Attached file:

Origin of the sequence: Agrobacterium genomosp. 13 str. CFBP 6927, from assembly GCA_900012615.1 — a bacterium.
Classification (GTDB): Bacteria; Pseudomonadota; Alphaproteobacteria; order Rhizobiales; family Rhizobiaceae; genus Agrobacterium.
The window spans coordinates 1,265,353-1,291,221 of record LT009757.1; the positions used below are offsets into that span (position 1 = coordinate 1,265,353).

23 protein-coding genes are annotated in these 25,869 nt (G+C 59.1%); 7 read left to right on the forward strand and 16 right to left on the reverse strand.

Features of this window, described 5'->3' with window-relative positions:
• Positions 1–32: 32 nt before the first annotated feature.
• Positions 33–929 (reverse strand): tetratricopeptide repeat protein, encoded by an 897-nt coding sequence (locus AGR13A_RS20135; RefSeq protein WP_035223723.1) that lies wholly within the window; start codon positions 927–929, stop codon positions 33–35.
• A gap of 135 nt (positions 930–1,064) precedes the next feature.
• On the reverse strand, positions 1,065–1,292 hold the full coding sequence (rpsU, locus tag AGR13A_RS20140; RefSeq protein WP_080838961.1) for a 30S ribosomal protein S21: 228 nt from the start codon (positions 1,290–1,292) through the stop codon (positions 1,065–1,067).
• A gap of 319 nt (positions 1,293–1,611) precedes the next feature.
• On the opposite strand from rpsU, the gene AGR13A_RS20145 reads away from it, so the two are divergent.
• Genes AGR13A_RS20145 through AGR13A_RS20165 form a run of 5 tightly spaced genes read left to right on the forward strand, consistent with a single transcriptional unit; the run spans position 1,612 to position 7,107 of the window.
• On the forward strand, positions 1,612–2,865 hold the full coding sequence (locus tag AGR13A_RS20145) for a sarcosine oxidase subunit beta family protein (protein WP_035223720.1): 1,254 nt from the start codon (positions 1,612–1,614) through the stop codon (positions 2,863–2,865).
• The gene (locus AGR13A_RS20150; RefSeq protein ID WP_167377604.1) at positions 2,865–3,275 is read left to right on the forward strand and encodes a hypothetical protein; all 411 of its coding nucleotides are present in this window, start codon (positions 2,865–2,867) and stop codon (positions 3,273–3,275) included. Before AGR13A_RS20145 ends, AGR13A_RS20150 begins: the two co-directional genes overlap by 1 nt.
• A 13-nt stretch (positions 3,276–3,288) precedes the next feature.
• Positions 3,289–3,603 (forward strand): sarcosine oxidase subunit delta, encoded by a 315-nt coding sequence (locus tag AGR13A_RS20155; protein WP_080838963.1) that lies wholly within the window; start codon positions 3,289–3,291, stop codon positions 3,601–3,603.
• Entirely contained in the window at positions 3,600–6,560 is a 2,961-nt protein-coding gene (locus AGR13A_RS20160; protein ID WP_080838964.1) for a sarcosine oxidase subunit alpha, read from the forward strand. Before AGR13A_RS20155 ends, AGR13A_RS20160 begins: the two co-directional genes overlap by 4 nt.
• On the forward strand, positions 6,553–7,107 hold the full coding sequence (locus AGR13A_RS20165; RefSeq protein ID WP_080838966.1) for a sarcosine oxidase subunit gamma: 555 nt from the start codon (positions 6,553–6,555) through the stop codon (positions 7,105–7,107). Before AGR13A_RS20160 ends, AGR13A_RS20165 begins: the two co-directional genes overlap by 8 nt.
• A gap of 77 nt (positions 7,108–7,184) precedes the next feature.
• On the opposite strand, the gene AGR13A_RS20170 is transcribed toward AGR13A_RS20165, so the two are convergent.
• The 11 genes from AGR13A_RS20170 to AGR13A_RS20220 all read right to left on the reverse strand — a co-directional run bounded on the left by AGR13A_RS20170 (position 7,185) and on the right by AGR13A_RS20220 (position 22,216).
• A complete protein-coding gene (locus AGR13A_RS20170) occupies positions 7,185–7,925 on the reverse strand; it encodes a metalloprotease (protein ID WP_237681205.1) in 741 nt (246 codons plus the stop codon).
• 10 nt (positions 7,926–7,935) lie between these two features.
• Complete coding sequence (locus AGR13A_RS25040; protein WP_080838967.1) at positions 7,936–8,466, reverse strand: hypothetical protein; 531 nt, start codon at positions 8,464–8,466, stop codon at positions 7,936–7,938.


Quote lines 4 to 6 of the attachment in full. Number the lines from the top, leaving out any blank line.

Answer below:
23 protein-coding genes are annotated in these 25,869 nt (G+C 59.1%); 7 read left to right on the forward strand and 16 right to left on the reverse strand.

Features of this window, described 5'->3' with window-relative positions:
• Positions 1–32: 32 nt before the first annotated feature.